Charles Dyer and Mark Tobey. Clash of Kingdoms: What the Bible Says About Russia, Isis, Iran, and the End Times. Nashville: Nelson Books, 2017. See here to purchase the book.
Charles Dyer is an associate pastor and a Bible professor at Moody
Bible Institute, and he has a Ph.D. from Dallas Theological Seminary.
Mark Tobey is a pastor, and he has a B.A. from Moody and a Th.M. from
Dallas Theological Seminary. Clash of Kingdoms speculates about how current events could lead to the end-time scenarios described in the Bible.
Here are some of my thoughts about the book.
A. As far as end-time scenarios go, the scenario presented in this
book is roughly the same as that of Hal Lindsey and Tim Lahaye. Russia,
with Iran and other nations, attempts to attack Israel, only to suffer a
devastating defeat at the hands of God. The Antichrist, as head of the
European Union, fosters a peace agreement between Israel and the Arab
nations, only to betray and persecute Israel. This is the overall model
in the book, and what is irrelevant to this model is somewhat
marginalized. ISIS, for example, is irrelevant to this model, and Dyer
and Tobey seem to forecast that Russia and others (i.e., Syria) will
defeat ISIS early on. Dyer and Tobey do not appeal to Bible verses or
passages to support that piece of speculation, as they do for their
overall scenario; rather, their assumption seems to be that, because
ISIS is irrelevant to their overall prophetic scenario, it will be
destroyed early in the game.
There are some differences, though, between this book and what I have
read in Lahaye’s books or Hal Lindsey’s works. For one, for Dyer and
Tobey, Russia and Iran’s defeat entails much more than Russian planes
being destroyed in the sky, as is depicted in the first Left Behind
movie. Drawing from Ezekiel 38-39, Dyer and Tobey argue that
earthquakes, pestilence, and fiery hail from the sky will play a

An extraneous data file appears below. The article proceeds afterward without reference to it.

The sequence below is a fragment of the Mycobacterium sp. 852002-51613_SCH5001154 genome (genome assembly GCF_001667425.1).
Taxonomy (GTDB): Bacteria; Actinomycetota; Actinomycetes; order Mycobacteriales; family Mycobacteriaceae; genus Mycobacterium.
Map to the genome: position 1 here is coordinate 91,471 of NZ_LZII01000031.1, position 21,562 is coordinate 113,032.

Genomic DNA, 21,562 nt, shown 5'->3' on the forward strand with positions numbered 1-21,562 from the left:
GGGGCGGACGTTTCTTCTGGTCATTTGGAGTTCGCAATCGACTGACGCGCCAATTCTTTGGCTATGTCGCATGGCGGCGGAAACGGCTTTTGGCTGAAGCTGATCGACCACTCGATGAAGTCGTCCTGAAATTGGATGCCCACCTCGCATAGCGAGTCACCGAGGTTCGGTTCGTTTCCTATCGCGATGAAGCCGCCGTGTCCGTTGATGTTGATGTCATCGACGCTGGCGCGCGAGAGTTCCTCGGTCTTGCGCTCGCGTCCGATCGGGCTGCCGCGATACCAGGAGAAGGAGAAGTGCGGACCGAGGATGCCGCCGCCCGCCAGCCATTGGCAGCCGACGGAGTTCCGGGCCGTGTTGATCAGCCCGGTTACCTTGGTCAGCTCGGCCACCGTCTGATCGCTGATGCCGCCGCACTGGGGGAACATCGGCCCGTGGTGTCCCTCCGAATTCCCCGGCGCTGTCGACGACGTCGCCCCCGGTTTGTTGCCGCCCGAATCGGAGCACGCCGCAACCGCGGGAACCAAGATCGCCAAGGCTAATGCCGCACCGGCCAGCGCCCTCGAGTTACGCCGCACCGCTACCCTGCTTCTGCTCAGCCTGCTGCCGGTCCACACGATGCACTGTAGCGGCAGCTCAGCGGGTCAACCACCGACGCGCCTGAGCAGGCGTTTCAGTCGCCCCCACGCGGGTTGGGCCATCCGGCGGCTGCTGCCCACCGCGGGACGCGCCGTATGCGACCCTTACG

significant role in the defeat of Russia, and that God will attack the
country of Russia itself (see Ezekiel 29:6). According to Dyer and
Tobey, Russia and Iran will be destroyed as nations, with profound
economic and geo-political consequences. Second, China is notably
absent from this book, whereas Hal Lindsey presented China as the Kings
of the East of Revelation 16:12. Dyer and Tobey may still regard China
as the Kings of the East, but their book does not discuss that matter.
B. If I were to attach a political label to this book, it would
probably be “neoconservative,” with some reservation. Dyer and Tobey
believe that Russia has imperial or expansionist objectives, that the
Iran nuclear agreement has severe limitations and negative consequences,
and that the UN is unfair to condemn Israel repeatedly, while being
sparse in its condemnation of nations with worse records. Such a
perspective coincides with neo-conservatism, or at least the perspective
of the interventionist wing of the Republican Party. My reservations
about applying this label occur because Dyer and Tobey in this book
never advocate an interventionist or belligerent stance on the part of
the United States; in one place, they actually say that U.S.
intervention can result in drawbacks. Their stance may be to let God
work things out.
C. Dyer and Tobey highlight and discuss the divisions and agendas
within the Muslim world. Sunnis are against Shiites, Saudi Arabia is
against Iran, Iran supports Syria rather than ISIS, and the Kurds have
their own agenda. Dyer and Tobey do not lump all Muslims together but
recognize complexity and nuance. While Dyer and Tobey believe that ISIS
is seeking to recover some past Islamic glory, they acknowledge that